MENAW – 2nd Conference – Cairo – March 2010
Conference results include:
Improved Networking. The Conference provided a networking platform for the 125 participants from 23 countries. Nothing beats networking, and the exchange of ideas and lessons learned. Networking and communication will facilitate continued dialog and progress long after the conference is over.
Role of Legislation and Enforcement. The Conference improved understanding of key concepts in developing effective animal welfare legislation and overcoming challenges in enforcement. Putting into place well-crafted animal welfare legislation is crucial to improving animal welfare in the Middle East – without it, we have nothing we can pressure the authorities to enforce.
TNR. The Conference improved understanding that there is not universal agreement among animal welfare groups in how to approach animal population control, including the role of Trap Neuter Release. The lively panel presentation clarified the positions of the various groups, something always helpful in laying the groundwork for future progress in overcoming gridlock.
Circus and Wildlife Issues. The Conference provided a groundbreaking forum session where there was open dialog between the various stakeholders (private sector, NGOs, and government). Fully engaged face to face lively participation and communication like this makes possible progress on the issues.
Livestock. The Conference presented a clear picture, with supporting facts, of the impact of livestock on the environment. The positive and non-threatening nature of these presentations provided hard facts that demonstrate how a transition to a plant based diet can have a profound positive impact on animal welfare, people’s health, and the environment. Such a transition could also positively address issues such as humane slaughter, long distance transport of livestock, and farm animal welfare.
Zoos. The conference provided tools to improve the capacity of participants to assess zoos and improve the quality of life for animals in captivity, several presentations were held to demonstrate zoo check list procedures.
Publicity/Marketing. The Conference presented ideas for effectively communicating ideas and campaigns to the public. The Conference also generated many take home ideas through display of over 35 campaign posters developed by MENAW member societies.
Fund Raising. The Conference presented creative and proven ideas and concepts to improve the fundraising of MENAW Member Societies. Without effective fundraising, none of the Member Societies can exist. Human Factors. The Conference improved understanding in two often downplayed but key “human” areas. The first improved the ability to recognise and mitigate “burnout” among animal welfare activists – if we become burned out, we can no long be of service to the animals. The second are improved the awareness of ways animal welfare groups can more effectively work together by breaking down the “people” barriers which too often exist between animal welfare groups.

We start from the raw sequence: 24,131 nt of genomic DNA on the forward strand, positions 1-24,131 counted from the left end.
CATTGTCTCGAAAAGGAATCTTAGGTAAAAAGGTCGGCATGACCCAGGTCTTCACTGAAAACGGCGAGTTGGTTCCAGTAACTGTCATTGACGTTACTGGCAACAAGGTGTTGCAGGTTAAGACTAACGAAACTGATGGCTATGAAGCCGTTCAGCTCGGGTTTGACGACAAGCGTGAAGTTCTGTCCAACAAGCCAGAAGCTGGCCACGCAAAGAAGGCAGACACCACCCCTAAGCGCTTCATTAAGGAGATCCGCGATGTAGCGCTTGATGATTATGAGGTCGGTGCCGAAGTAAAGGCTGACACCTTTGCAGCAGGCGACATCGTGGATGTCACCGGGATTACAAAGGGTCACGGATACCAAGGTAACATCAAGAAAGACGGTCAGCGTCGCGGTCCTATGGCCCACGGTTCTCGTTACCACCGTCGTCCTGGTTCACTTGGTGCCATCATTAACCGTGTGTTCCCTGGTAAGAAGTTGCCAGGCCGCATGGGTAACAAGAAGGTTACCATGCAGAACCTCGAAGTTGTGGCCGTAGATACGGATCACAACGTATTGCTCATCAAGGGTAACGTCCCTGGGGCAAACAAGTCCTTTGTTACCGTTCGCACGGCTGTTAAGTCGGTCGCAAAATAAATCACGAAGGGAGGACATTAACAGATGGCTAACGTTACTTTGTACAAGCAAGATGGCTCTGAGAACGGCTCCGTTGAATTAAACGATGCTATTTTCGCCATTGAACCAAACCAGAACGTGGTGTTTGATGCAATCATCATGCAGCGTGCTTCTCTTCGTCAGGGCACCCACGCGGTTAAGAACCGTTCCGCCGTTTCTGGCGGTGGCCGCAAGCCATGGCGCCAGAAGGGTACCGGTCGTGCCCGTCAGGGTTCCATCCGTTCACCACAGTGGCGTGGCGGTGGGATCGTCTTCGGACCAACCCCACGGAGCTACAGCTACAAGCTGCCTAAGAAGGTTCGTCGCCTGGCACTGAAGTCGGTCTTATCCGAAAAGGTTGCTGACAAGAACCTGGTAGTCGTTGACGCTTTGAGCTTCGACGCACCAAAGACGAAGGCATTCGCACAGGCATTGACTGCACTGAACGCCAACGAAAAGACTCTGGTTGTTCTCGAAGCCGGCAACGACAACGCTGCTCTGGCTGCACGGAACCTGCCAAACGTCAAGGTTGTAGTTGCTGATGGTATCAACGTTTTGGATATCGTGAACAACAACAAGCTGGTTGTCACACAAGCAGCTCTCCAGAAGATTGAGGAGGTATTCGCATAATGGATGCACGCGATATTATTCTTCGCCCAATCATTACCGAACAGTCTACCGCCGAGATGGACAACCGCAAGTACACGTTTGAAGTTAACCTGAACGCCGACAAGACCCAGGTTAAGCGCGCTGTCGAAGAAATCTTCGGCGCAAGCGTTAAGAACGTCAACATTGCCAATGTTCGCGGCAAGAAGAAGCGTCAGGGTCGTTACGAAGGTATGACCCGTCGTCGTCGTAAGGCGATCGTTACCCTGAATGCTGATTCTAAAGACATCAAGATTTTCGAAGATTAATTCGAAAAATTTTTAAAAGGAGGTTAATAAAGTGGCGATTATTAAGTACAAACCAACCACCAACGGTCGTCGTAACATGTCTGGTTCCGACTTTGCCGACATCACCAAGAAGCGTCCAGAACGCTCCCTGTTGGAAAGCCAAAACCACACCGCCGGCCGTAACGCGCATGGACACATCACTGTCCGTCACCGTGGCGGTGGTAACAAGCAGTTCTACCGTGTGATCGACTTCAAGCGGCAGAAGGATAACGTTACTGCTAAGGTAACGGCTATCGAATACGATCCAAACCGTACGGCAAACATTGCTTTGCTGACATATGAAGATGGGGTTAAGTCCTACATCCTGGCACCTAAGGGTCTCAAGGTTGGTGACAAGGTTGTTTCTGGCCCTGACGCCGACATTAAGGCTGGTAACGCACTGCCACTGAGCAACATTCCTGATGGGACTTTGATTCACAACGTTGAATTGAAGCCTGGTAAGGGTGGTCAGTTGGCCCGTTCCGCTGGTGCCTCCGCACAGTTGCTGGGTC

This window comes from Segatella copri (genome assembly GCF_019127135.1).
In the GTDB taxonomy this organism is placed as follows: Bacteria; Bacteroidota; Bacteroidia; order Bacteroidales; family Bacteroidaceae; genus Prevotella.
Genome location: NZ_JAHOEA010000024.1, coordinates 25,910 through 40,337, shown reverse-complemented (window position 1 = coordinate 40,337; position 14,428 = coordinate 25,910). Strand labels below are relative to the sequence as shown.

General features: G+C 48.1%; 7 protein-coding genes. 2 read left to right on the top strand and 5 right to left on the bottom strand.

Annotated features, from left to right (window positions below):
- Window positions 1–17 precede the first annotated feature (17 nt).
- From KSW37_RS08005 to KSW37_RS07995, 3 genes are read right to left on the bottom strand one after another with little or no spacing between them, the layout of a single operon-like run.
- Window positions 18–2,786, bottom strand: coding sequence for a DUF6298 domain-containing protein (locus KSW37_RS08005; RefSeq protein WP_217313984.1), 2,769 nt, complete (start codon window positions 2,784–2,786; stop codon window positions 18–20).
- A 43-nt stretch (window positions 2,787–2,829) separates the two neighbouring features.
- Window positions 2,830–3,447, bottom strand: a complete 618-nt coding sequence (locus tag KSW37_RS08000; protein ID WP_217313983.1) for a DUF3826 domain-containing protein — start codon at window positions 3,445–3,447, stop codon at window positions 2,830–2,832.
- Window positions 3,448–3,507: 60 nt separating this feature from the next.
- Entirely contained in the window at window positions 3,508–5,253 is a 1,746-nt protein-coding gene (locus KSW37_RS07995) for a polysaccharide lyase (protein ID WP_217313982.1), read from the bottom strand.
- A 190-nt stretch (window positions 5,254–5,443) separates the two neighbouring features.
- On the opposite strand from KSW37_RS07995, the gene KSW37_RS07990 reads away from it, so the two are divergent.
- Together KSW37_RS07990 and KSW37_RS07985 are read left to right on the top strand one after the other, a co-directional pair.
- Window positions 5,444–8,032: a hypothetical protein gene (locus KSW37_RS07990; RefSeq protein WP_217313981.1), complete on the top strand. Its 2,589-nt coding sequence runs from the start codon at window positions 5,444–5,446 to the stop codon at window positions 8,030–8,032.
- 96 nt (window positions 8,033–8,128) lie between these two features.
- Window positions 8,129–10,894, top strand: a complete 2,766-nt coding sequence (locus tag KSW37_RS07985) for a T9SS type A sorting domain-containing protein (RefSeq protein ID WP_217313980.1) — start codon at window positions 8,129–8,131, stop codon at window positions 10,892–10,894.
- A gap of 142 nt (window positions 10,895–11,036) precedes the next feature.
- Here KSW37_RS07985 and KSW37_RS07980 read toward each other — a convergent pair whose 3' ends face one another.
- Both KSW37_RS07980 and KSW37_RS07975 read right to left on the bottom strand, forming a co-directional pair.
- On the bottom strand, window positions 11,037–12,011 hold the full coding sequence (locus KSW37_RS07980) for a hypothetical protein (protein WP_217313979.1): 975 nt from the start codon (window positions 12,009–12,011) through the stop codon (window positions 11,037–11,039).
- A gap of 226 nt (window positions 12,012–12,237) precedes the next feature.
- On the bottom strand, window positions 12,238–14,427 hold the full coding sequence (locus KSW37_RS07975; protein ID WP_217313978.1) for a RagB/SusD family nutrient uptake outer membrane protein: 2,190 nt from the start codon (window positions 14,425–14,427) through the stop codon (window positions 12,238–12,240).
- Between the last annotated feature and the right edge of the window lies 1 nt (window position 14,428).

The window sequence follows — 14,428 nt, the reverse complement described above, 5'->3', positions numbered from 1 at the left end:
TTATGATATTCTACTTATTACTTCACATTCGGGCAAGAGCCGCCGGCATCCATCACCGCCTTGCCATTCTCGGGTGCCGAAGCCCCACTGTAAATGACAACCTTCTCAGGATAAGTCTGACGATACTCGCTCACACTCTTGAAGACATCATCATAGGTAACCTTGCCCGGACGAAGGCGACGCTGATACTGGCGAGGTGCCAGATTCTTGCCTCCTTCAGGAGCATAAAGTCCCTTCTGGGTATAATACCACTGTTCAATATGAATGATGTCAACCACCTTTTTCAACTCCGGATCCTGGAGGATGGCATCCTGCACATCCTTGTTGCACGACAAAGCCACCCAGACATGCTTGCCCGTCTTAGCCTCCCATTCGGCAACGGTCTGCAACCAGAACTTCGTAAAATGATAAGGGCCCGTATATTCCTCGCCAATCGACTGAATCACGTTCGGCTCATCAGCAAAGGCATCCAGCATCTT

OIE Participation. Participation (including Chairing the Day 1 Sessions) by the OIE (World Organization for Animal Welfare) indicated enhanced recognition of the important role of animal welfare NGOs in the Middle East.
Alternatives. A pre-conference seminar raised awareness significantly regarding Alternatives to Animal Experiments in Education and Training in the Middle East.
Vet Training. A two week post-conference vet training programme upgraded the skills of eight Middle East Region Vets, with an emphasis on TNR.
Translation. The Conference provided real time English-Arabic and Arabic-English translation/interpretation through wireless headphones, which greatly increased the effectiveness of the presentations and the exchanges of information and ideas.
MENAW Role. The Conference produced lively discussions on the role that MENAW should play and how it should go about this. A carefully designed role for MENAW will improve MENAW’s effectiveness and avoid friction between member societies. General consensus was that MENAW should play an educate and empower role for its Member Societies, coupled with endorsement of certain animal welfare policy issues to which all member societies could agree without creating friction among members with different philosophies and approaches (while possibly helping to incubate independent sub-groups of member societies interested in working on controversial issues to which all member societies could not otherwise agree.)
Board. Following an election at the Conference, MENAW now has a diverse and fully populated Board of Directors to guide progress.
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